Ktismatics

29 October 2007

And You Can Quote Me

Filed under: Fiction, First Lines — ktismatics @ 11:51 am

Alone in my room, I wear a piratical black patch over my right eye. The eye may look all right, but the truth is I have scarcely any sight in it. I say scarcely, it isn’t totally blind. Consequently, when I look at this world with both eyes I see two worlds perfectly superimposed, a vague and shadowy world on top of one that’s bright and vivid. I can be walking down a paved street when a sense of peril and unbalance will stop me like a rat just scurried out of a sewer, dead in its tracks. Or I’ll discover a film of unhappiness and fatigue on the face of a cheerful friend and clog the flow of an easy chat with my stutter.

I’ve been reading some of the short works of Kenzabō Ōe, who about ten years ago won the Nobel Prize for literature. At the end of Aghwee the Sky Monster we find out what happened to the narrator’s eye, in a random event that takes place ten years after the story he tells. It’s the story of his first job.

As I had just entered college and wasn’t registered at the employment center, I looked for work by making the rounds of people I knew. Finally my uncle introduced me to a banker who came up with an offer. “Did you happen to see a movie called Harvey?” he asked. I said yes, and tried for a smile of moderate but unmistakable dedication, appropriate for someone about to be employed for the first time. Harvey was that Jimmy Stewart film about a man living with an imaginary rabbit as big as a bear; it had made me laugh so hard I thought I would die. “Recently, my son has been having the same sort of delusions about living with a monster.” The banker didn’t return my smile. “He’s stopped working and stays in his room. I’d like him to get out from time to time but of course he’d need a — companion. Would you be interested?”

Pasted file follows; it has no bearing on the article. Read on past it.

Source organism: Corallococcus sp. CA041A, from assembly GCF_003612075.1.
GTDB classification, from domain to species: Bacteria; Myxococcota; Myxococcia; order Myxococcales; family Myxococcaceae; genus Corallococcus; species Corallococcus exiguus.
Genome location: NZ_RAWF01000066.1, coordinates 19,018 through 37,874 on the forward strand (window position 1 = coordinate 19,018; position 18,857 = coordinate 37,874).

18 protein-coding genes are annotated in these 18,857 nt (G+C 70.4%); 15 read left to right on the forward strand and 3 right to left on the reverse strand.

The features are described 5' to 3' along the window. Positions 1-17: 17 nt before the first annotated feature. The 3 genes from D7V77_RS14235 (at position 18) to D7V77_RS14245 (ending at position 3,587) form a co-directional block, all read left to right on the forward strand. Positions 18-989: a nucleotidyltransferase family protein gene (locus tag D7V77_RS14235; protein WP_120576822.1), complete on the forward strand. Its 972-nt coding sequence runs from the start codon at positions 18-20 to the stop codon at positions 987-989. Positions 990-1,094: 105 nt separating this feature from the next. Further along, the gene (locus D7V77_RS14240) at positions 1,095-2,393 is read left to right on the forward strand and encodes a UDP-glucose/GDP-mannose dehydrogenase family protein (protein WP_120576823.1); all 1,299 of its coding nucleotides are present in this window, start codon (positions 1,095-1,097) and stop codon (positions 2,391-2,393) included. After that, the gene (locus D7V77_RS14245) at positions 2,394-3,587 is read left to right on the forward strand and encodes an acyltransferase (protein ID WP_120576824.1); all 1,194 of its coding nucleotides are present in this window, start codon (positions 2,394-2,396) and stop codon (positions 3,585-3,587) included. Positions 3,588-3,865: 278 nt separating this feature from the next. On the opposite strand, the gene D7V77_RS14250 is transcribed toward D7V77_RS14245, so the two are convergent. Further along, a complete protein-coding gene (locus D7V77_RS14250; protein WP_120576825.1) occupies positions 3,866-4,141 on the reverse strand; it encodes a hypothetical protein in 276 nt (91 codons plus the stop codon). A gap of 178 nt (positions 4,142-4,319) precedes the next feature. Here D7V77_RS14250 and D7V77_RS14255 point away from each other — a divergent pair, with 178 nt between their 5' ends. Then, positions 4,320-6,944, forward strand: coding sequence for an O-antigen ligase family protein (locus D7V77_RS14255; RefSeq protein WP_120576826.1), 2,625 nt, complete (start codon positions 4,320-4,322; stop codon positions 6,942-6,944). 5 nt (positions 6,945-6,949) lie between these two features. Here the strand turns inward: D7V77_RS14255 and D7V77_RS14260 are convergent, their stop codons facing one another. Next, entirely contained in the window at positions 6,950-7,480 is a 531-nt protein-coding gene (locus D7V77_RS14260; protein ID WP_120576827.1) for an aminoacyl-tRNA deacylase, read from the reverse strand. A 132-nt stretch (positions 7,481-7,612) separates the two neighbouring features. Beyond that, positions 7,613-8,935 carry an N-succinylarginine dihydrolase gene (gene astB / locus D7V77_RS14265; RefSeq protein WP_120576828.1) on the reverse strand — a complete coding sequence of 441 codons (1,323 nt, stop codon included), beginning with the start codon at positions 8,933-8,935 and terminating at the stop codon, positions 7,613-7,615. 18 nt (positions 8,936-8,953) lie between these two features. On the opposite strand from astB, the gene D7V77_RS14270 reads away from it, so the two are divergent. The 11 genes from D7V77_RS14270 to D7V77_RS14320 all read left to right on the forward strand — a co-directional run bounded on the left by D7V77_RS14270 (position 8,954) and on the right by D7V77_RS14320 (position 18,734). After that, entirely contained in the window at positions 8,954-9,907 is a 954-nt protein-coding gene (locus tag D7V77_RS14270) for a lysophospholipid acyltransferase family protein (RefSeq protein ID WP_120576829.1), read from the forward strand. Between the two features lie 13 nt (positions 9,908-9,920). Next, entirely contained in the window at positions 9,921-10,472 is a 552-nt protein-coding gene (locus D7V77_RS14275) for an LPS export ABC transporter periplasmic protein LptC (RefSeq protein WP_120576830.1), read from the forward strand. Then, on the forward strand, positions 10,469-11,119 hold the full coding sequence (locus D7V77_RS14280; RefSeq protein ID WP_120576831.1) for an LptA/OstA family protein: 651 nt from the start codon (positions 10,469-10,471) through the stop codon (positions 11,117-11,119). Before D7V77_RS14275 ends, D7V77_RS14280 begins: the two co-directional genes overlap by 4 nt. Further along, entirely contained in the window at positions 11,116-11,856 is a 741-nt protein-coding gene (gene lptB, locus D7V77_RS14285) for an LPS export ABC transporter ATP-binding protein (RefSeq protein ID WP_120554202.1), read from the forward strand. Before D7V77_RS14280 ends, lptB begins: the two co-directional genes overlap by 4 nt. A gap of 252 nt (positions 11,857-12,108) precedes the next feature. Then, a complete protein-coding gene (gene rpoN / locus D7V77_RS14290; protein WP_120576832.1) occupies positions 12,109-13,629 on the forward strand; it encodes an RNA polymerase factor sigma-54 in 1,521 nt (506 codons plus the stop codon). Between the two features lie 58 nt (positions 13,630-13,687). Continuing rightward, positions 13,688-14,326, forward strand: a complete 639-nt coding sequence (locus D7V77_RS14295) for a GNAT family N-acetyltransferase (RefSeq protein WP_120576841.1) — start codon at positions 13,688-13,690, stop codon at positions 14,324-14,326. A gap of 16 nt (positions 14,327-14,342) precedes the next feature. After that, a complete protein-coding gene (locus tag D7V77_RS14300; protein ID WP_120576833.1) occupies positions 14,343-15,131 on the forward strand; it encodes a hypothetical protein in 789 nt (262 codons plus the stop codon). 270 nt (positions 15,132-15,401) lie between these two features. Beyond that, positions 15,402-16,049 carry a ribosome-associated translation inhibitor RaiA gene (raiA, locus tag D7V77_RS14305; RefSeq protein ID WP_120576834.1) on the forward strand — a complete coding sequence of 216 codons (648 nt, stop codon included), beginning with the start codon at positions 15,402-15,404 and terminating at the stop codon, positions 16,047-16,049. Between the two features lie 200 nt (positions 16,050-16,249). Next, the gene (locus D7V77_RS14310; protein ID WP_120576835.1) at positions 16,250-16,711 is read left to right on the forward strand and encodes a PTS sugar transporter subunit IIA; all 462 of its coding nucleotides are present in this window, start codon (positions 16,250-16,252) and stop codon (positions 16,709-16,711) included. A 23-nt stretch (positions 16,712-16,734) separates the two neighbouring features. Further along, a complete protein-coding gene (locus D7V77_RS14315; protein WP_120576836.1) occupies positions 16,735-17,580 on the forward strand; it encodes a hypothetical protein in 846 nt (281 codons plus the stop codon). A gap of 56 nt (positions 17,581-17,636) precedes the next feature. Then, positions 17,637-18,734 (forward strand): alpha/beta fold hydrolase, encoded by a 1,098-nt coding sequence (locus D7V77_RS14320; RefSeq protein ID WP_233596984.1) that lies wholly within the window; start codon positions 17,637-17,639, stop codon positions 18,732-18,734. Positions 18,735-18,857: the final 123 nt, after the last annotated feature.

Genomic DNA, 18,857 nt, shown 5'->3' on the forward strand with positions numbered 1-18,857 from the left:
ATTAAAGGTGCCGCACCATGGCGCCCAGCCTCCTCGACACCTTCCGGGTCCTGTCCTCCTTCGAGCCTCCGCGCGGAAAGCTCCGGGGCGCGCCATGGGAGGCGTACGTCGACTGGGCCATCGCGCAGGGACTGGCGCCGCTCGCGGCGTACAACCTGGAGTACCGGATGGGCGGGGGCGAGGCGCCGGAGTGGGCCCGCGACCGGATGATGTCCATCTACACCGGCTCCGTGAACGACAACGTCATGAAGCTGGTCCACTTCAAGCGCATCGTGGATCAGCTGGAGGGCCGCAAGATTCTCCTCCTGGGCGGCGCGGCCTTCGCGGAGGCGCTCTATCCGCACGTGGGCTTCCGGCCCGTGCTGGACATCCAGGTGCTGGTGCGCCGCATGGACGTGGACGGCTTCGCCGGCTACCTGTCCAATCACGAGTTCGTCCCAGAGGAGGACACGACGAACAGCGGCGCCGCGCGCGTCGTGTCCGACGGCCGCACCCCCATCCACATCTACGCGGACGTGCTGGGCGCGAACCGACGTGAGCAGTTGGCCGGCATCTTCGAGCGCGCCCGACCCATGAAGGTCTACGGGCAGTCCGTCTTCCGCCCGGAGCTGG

I’d seen Harvey myself, long ago on TV; I too had enjoyed it. So when I returned Psycho to the library I picked up the DVD of Harvey. You could have some fun thinking about what these two films have in common. You could also make comparisons with another heartwarming Jimmy Stewart movie, It’s a Wonderful Life, on which I’d previously offered my gloomy Christmastime musings. Somewhat surprisingly, I wasn’t depressed by Harvey; I found myself charmed and amused. But an unmistakable melancholy permeates Stewart’s performance. Genteel, well-heeled, well-educated, eccentric, a bit of a tippler, Elwood P. Dowd is one of those colorful eccentrics usually found in Southern literature, though Mary Chase, who wrote the play, was from Colorado. It could be argued that Elwood can afford to spend his days at the bar chatting with friends real and imaginary, that he practices the milder Protestant virtues accessible only to the gentry. Instead I’ll just quote a few choice bits from Elwood’s discourse.

“I used to know a whole lot of dances. The Flea Hop and – and let’s see – the Black Bottom, the Varsity Drag — I don’t know – I just don’t seem to have any time any more. I have so many things to do.”

“What is it you do, Mr. Dowd?”